As to the fiscal stimuli, euro area governments did not lay out clear exit strategies when they announced the stimuli. Some of their measures do not expire automatically or are not explicitly designed to be temporary. The possible difficulties of reversing the fiscal stimulus packages may hinder the return to sound fiscal positions in the short run. Under these circumstances, the peer pressure mechanism, on which the EU fiscal framework is based, may be weakened thus making more difficult a return to sound fiscal policies. As a matter of fact, countries with high fiscal deficits may be tempted not to put political pressure on their peers. Protracted excessive deficits may undermine the credibility of the EU fiscal framework, thus casting doubts on fiscal sustainability and jeopardising the Stability and Growth Pact.
In this respect, let me say that the current crisis has taught us an important lesson about the importance of preserving the public’s trust in the soundness of public finances. At the current juncture, euro area governments must make credible commitments to return to sound fiscal policies. Doing so in full compliance with the Stability and Growth Pact is the most credible exit strategy. This requires, first, a full reversal of the fiscal stimulus measures taken so far. This is necessary to ensure an efficient allocation of resources by minimising distortions in the incentives of economic agents and by avoiding a permanent increase in the size of the public sector. Second, governments must live up to their commitment to maintain fiscal discipline. This means that credible fiscal consolidation plans have to be implemented as early as possible, including a consolidation effort of at least 1% of GDP per annum where necessary. If euro area countries do not practise fiscal restraint seriously, the debt dynamics will be in danger of spiralling out of control.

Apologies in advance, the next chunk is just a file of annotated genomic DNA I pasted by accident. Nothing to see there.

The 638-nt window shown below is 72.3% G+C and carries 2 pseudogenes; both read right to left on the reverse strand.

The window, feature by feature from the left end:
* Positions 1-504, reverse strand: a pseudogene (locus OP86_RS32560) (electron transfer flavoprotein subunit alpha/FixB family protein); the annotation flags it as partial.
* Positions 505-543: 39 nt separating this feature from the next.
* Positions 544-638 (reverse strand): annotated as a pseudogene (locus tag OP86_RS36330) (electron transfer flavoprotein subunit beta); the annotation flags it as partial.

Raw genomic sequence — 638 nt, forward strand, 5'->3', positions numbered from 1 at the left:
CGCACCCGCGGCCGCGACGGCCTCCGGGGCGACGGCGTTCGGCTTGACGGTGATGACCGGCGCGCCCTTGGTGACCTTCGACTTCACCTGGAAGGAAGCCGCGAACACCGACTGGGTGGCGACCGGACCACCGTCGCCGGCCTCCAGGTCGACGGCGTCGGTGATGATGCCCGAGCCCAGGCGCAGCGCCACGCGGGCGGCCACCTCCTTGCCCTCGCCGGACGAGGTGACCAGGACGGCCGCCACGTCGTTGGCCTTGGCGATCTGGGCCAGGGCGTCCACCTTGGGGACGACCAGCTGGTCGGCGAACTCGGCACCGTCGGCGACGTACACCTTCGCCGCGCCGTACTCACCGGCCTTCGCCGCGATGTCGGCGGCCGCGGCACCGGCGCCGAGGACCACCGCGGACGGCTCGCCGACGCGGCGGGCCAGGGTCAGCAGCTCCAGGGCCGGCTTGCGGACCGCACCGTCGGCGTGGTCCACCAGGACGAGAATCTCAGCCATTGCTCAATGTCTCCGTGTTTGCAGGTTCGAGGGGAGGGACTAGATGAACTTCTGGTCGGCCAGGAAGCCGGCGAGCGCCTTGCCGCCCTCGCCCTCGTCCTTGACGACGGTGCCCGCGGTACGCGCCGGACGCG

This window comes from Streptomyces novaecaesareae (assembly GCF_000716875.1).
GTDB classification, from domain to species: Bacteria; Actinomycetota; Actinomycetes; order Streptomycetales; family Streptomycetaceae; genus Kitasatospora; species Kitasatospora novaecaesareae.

The current crisis has shown how important it is for countries to consolidate during good economic times and to build a ‘fiscal reservoir’ from which they can draw in periods of ‘drought’. Many euro area countries failed to do so. They suddenly found themselves in this turbulent environment burdened by high fiscal deficits and debt ratios. Their room for fiscal manoeuvre was very limited, as was their capacity to adopt effective counter-cyclical measures when they were most needed. In addition, the developments in government bond yield spreads since last autumn have shown that, in uncertain times, financial markets increasingly discriminate between countries on the basis of their creditworthiness, including fiscal fundamentals.
We are seeing the first, timid signs of an economic recovery; investors are regaining their appetite for risk. It is critical that euro area governments boost confidence in the soundness of public finances as an element to support both the recovery and long-term economic growth.
As regards monetary policy, it is equally important to draw up a strategy for withdrawing in due course the extraordinary measures that have been implemented or announced. The ECB obviously cannot maintain the current degree of support indefinitely. We are providing substantial short-term support to the financial system and the real economy, and thereby ultimately maintaining price stability. But what if macroeconomic conditions warrant a removal of monetary stimulus?
In fact, we are prepared to take appropriate actions once the macroeconomic environment improves. We will ensure that the measures taken can be quickly unwound and the liquidity provided absorbed. This includes, for instance, unwinding the increase in the average maturity of our refinancing operations. Being prepared to exit from our non-standard measures – as soon as the macroeconomic conditions justify such a move – helps to maintain price stability over the medium term and to ensure a firm anchoring of longer-term inflation expectations.
Any changes in the operational framework will of course be communicated in good time. The ECB and the Eurosystem remain committed to pursuing a timely and transparent communication policy.
Likewise, the financial sector needs to live up to its responsibilities and not to become dependent on long-term funding through the ECB’s refinancing operations. It is important that the financial sector also helps to restore confidence among banks. Japan, since the early 1990s, has exemplified the economic damage that can result from not promptly restructuring an ailing financial system.